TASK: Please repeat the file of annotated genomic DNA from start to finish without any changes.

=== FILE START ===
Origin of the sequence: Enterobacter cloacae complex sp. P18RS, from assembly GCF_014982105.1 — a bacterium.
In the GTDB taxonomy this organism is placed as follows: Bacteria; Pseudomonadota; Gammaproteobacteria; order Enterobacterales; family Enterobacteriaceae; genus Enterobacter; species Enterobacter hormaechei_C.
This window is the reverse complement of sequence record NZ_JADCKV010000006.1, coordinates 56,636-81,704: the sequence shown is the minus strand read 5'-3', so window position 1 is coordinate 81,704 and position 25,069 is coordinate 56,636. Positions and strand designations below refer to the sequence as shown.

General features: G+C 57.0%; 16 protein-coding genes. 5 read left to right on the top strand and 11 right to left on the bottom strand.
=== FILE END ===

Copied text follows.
Origin of the sequence: Enterobacter cloacae complex sp. P18RS, from assembly GCF_014982105.1 — a bacterium.
In the GTDB taxonomy this organism is placed as follows: Bacteria; Pseudomonadota; Gammaproteobacteria; order Enterobacterales; family Enterobacteriaceae; genus Enterobacter; species Enterobacter hormaechei_C.
This window is the reverse complement of sequence record NZ_JADCKV010000006.1, coordinates 56,636-81,704: the sequence shown is the minus strand read 5'-3', so window position 1 is coordinate 81,704 and position 25,069 is coordinate 56,636. Positions and strand designations below refer to the sequence as shown.

General features: G+C 57.0%; 16 protein-coding genes. 5 read left to right on the top strand and 11 right to left on the bottom strand.